Bernie Sanders hasn’t won his seat in the Oval Office just yet, but, ahead of a planned speech before America’s largest union federation, the AFL-CIO, the Vermont senator’s campaign released a broad plan to bolster the country’s badly depleted union membership. Tech companies that have expressed anti-union views or that rely on gig-work labor have every reason to be worried, should he win the presidency.
(Disclosure: Gizmodo’s editorial staff are members of the Writers Guild of America, East, which is part of the AFL-CIO.)
The major tenets of Sanders’ proposed executive order, called the Workplace Democracy Plan (WDP), all aim to make joining or maintaining a union easier, with a stated goal to double union membership over the course of Sanders’ first term in office. Among the private sector, the Bureau of Labor Statistics estimates about 6.4 percent of workers are currently unionized.
Several points of the WDP deprive bosses of favored tactics for stalling union drives or contract ratifications by setting deadlines for when negotiations would have to begin and allow the National Labor Relations Board to certify new unions. Preventing striking workers from being fired, repealing “right to work” laws—legislation that more than half the states have passed to undermine organized labor by make paying dues optional while unions are still required to represent non-paying workers—upholding existing contracts in the event of corporate mergers, and allowing public sector workers to strike fill out the robust proposal.
What could prove to be a major thorn in the side of tech giants, which historically are ambivalent-to-hostile on unions, is Sanders’ commitment to “deny federal contracts to employers that [...] outsource jobs overseas, pay workers less than $15 an hour without benefits, refuse to remain neutral in union organizing efforts, pay executives over 150 times more than average workers, hire workers to replace striking workers, or close businesses after workers vote to unionize” In the campaign’s newsletter, Bern Notice, Amazon is specifically called out as one such firm that “could lose big” under a Sanders administration, due to anti-union training material leaked to Gizmodo last September, as well as the company’s reported history of captive-audience meetings meant to instill anti-union sentiment.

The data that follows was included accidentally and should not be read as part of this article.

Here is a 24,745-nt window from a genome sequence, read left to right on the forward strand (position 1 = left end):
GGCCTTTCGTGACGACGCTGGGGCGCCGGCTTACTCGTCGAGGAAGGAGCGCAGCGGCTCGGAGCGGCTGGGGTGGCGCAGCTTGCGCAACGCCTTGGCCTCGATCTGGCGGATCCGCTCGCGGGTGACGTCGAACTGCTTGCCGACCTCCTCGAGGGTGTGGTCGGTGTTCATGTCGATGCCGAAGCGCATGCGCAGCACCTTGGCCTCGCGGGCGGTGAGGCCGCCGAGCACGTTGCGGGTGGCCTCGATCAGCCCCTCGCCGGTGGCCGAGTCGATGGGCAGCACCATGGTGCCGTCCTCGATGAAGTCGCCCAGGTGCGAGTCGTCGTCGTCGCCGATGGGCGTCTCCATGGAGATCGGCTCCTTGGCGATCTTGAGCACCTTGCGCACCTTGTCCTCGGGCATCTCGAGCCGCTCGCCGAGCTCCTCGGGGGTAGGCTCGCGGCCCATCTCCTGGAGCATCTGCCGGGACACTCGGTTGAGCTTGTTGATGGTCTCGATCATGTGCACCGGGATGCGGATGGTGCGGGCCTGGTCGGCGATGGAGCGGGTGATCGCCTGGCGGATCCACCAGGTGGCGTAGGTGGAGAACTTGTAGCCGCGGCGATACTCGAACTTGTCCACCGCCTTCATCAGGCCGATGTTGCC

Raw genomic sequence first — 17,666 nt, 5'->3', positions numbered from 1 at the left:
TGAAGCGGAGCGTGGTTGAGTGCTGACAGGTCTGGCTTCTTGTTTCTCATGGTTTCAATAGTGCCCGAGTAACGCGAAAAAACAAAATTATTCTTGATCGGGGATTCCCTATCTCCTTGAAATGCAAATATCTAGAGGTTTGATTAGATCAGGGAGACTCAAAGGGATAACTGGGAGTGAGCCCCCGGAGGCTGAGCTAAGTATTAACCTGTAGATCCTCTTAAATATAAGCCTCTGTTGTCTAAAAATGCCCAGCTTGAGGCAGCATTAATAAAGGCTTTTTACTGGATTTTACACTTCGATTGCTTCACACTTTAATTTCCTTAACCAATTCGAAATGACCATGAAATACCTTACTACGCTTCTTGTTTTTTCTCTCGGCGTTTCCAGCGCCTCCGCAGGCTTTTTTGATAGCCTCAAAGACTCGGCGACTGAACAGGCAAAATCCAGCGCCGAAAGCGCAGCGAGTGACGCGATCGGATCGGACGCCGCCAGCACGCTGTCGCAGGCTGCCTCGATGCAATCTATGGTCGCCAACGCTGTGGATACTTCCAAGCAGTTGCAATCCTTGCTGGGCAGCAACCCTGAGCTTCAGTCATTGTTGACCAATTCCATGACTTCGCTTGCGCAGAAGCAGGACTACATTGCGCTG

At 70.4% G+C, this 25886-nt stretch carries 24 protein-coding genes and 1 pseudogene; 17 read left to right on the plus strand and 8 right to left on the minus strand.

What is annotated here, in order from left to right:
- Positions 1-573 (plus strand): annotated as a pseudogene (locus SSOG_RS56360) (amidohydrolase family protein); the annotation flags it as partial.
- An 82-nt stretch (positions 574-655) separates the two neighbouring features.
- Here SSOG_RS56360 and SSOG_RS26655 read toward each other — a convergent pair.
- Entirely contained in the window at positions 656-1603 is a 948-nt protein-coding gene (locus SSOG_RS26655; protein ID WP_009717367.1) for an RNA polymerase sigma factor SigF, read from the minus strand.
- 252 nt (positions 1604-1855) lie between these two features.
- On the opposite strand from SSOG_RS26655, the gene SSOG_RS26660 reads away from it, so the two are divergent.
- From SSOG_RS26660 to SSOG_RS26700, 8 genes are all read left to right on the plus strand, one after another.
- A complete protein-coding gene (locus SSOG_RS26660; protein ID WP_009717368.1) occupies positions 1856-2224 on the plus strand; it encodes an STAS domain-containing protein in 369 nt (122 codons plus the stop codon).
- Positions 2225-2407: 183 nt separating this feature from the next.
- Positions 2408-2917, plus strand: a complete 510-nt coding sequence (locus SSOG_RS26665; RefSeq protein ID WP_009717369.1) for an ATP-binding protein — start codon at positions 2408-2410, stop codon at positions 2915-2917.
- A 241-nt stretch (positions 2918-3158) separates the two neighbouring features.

Amazon has won contracts providing cloud computing through its Amazon Web Services division to the Department of Justice, Air Force, Department of Veterans Affairs, and NASA—and is currently in the running to secure the Pentagon’s $10 billion joint enterprise defense infrastructure (JEDI) contract.
Worst still (for Silicon Valley, anyway) is, to quote the plan, that “companies will no longer be able to ruthlessly exploit workers by misclassifying them as independent contractors.” For those keeping score at home, that’s a direct attack on the so-called “gig economy,” composed to businesses like Uber, Lyft, DoorDash, and Instacart, which use this classification strategy to avoid providing workers on these platforms basic rights like healthcare and overtime pay while saddling them with costs like fuel and vehicle wear. Whether this is an accurate classification has been hotly debated, both in the streets by protesting gig workers themselves and in the courts. Sanders’ plan would seemingly end that conversation once and for all in favor of gig workers who would become employees—if Sanders wins and enacts his plan.
We’ve reached out to Uber, Lyft, Instacart, and DoorDash for comment and will update if we hear back.